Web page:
U.S.-Iran relations is an unresolved conundrum. Officially, Iran and the United States have not had diplomatic relations for 38 years. The Joint Comprehensive Plan of Action (JCPOA), which was signed in 2015 by Iran and the permanent members of the United Nations Security Council and Germany (P5+1), was also the first official agreement between Iran and the United States since 1979. While the post-JCPOA era has created a positive atmosphere about the future of the two former friends, the hopes of the two nations enjoying better relations have so far proved elusive. In fact, no substantial change has occurred in the diplomatic climate between the two countries since the implementation of the deal in January 2016.
This essay is an attempt to forecast the future of the U.S.-Iranian relations. I foresee three different possibilities, but the most likely scenario will see both countries maintain the the status-quo and possibly cooperate on a case by case basis. To avoid miscalculations, Iran and the United States must continue to abide by the JCPOA provisions, and maintain a direct channel of communication.
Scenario 1: Restoring Diplomatic Relations
One of the foreign policy legacies of President Barack Obama was to restore diplomatic relations with Cuba in 2015. The president had previously attempted the same approach of engagement with Iran, when in 2009, he directly appealed to the Iranian leaders and called for dialogue between the two countries. Unlike his overture to Cuba, his outreach to Iran was quickly rejected by Iran’s Supreme Leader Ayatollah Khamenei, who has the final word on major foreign policy decisions. During and after implementation of the nuclear deal, he has made it clear that he does not wish to expand U.S.-Iranian contacts beyond the nuclear talks.
There are a variety of reasons that could explain Khamenei’s reluctance to talk to the United States. For one, it is possible that the aging leader wants to leave the issue of relations with America to his successor. As a confidant of Ayatollah Ruhollah Khomeini, the founder of Islamic Revolution, Khamenei does not want to be responsible for a rapprochement with the “Great Satan.” A swift ideological reversal, will most likely undermine his legitimacy as the leader of revolution.
In addition, as a strong believer in the “Westoxification,” Ayatollah Khamenei believes that the West, and in particular, the United States is bent on using soft power to overthrow the regime and regain its grip over Iran. In his view, normalization of relations with the United States would pave the way for the “toxic” Western culture to infiltrate and weaken the revolution. Ayatollah Khamenei has even dedicated a separate website to directly address the youth, who in his opinion, are the main targets of the “Cultural Invasion.” Further, in his view, if Iran yields to U.S. pressure on any issue (e.g. human rights), the U.S. would bring another “excuse” to increase the pressure on Iran to weaken the regime, and eventually replace it with a subservient government.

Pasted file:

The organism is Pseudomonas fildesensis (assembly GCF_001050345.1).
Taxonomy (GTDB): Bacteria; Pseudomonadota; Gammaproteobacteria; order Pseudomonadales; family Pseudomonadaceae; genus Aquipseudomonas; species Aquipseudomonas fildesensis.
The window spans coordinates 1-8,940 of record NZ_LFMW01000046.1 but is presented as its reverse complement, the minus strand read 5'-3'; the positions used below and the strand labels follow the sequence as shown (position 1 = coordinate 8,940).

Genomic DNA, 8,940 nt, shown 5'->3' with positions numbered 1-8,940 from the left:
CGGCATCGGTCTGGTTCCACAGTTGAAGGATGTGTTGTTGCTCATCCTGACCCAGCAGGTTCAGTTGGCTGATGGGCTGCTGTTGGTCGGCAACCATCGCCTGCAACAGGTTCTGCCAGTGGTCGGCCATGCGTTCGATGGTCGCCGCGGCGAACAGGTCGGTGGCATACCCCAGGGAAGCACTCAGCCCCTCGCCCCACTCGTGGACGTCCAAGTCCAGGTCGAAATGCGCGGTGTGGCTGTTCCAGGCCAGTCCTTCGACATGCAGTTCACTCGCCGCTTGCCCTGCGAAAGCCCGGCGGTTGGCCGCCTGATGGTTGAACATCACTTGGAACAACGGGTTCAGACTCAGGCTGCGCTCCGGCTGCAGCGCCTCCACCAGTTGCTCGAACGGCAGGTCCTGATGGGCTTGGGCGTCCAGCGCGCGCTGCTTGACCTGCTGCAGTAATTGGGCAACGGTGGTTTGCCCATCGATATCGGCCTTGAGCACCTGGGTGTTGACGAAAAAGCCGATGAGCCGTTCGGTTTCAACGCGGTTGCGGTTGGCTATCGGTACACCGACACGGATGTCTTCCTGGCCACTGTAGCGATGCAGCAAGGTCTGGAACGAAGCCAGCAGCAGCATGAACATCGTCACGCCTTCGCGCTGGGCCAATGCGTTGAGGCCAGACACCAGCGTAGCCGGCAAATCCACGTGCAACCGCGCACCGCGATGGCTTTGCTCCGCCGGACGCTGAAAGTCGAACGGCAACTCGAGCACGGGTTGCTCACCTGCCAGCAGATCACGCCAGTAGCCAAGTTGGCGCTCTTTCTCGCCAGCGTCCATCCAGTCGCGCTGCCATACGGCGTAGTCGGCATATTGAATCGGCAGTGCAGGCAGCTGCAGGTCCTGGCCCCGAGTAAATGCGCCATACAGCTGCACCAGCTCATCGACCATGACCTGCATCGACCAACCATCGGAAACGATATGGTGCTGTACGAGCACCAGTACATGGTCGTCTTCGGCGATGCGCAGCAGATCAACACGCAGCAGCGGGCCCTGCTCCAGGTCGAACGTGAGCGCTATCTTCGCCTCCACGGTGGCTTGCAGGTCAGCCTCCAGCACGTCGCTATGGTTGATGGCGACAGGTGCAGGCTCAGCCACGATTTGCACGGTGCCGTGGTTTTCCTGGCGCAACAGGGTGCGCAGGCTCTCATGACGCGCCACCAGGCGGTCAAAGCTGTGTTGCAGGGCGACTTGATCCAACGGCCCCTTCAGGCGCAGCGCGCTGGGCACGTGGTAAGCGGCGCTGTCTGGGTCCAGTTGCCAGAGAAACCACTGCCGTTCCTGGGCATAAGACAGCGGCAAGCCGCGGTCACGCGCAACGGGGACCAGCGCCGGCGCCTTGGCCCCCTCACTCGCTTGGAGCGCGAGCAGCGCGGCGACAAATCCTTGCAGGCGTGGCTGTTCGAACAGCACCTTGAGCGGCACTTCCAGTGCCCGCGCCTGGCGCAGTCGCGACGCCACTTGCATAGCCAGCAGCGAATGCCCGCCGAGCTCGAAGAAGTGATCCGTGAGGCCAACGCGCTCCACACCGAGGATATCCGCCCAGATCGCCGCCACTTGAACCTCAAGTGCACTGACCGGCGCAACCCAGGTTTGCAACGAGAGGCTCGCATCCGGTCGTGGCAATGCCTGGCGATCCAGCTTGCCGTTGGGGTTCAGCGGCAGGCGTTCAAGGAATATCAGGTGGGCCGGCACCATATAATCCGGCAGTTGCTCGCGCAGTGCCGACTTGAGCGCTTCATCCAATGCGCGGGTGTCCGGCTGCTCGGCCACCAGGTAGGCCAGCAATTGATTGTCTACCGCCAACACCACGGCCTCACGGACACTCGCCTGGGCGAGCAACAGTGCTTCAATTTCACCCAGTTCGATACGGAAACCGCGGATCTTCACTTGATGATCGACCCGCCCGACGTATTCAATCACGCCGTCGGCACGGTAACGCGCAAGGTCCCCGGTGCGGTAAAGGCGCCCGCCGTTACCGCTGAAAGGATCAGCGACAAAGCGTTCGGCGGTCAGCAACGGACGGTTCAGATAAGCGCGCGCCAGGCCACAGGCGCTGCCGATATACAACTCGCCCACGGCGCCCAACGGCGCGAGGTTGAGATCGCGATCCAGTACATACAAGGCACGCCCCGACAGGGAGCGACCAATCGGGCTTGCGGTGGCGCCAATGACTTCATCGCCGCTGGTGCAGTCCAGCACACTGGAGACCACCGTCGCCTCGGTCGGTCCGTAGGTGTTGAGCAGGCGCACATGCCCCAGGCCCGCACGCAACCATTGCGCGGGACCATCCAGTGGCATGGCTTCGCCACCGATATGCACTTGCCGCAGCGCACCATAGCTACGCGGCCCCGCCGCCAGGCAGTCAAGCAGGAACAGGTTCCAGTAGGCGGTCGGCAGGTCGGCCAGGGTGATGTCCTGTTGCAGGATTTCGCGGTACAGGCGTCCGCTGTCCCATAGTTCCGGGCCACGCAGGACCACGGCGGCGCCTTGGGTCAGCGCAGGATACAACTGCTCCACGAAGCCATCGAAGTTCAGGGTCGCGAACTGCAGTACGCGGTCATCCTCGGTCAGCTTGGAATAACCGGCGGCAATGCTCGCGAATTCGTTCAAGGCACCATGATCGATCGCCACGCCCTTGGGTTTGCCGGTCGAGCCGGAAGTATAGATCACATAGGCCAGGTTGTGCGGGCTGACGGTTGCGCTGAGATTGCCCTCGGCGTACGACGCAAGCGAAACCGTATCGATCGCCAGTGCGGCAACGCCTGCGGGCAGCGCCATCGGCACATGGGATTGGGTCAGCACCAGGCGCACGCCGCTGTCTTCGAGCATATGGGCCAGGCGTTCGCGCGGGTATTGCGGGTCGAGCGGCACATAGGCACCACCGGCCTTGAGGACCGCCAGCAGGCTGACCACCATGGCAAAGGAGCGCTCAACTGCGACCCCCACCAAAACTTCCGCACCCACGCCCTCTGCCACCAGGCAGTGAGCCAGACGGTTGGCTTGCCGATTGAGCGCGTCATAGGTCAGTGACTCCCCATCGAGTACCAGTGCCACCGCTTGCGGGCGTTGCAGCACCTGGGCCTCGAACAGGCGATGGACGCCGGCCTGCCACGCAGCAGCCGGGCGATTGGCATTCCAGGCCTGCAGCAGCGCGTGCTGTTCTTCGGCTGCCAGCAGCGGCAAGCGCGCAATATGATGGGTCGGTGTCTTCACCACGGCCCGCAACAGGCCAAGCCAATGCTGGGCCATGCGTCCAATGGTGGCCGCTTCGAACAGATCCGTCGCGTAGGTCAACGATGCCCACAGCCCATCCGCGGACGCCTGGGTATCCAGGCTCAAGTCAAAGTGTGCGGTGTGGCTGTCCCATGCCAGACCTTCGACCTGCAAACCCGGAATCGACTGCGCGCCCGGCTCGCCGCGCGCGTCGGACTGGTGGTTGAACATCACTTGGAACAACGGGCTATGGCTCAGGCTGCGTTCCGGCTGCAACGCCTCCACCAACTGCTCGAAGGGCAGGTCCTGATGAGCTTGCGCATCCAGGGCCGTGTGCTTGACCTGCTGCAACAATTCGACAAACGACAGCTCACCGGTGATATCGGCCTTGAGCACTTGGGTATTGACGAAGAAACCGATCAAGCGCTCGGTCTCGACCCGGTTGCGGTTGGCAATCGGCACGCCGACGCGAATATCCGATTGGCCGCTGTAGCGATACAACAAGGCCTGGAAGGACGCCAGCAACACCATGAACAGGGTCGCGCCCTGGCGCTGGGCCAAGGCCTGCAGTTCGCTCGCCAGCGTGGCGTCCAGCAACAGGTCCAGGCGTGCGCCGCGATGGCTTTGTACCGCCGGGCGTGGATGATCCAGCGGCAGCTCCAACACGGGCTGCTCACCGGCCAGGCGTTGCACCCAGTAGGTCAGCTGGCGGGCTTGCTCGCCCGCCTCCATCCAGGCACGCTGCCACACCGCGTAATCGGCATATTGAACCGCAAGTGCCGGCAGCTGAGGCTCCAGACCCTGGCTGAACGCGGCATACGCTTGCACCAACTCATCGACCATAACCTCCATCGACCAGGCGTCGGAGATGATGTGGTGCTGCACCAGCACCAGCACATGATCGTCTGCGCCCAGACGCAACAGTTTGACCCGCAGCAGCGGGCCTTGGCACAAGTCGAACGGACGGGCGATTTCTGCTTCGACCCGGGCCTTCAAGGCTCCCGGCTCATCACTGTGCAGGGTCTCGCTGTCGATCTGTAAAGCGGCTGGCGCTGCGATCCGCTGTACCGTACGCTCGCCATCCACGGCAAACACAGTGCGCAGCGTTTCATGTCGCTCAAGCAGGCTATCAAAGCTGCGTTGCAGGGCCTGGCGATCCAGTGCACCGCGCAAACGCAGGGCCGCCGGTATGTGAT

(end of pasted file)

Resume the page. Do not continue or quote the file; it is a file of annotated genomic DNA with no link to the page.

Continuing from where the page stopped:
Finally, a détente with Washington would dramatically tilt the balance of power in favor of pragmatic forces, who are in favor of talking to the United States, giving them too much power over hardliners. This in turn could alienate his hardline constituents, creating dissent among them. In such a scenario, the hardliners, who are mainly in control of Iran’s security apparatus, may take advantage of the situation, and even threaten the position of the Supreme Leader himself. Therefore, as long as Ayatollah Khamenei is in power, a dramatic shift in U.S.-Iran relations seems unlikely. On the other hand, the experience of nuclear impasse prior to the JCPOA proved that intransigency and avoiding direct talks is futile, and only serious diplomacy creates a path forward for both countries.
Scenario 2: Maintaining the Status Quo
In the absence of a political will for détente, Iran most likely will continue to maintain the status-quo with the United States, with the possibility of case by case, and unofficial, cooperation on issues of mutual interest. The administration of President Hassan Rouhani has no interest in escalating tensions with the United States, especially since the implementation of the JCPOA. The quick release of American military personnel who inadvertently had entered Iranian territorial waters, for instance, is a testament that Iran does not seek confrontation. Given the already volatile status of the region, the United States on its part, is not interested in increasing tensions in the Persian Gulf region either. The United States finds some of Iran’s actions, such as its ballistic missile program and its actions in Syria and Yemen, provocative and threatening to its interests. On the other hand, Iran considers the U.S. presence in the Persian Gulf a major security threat.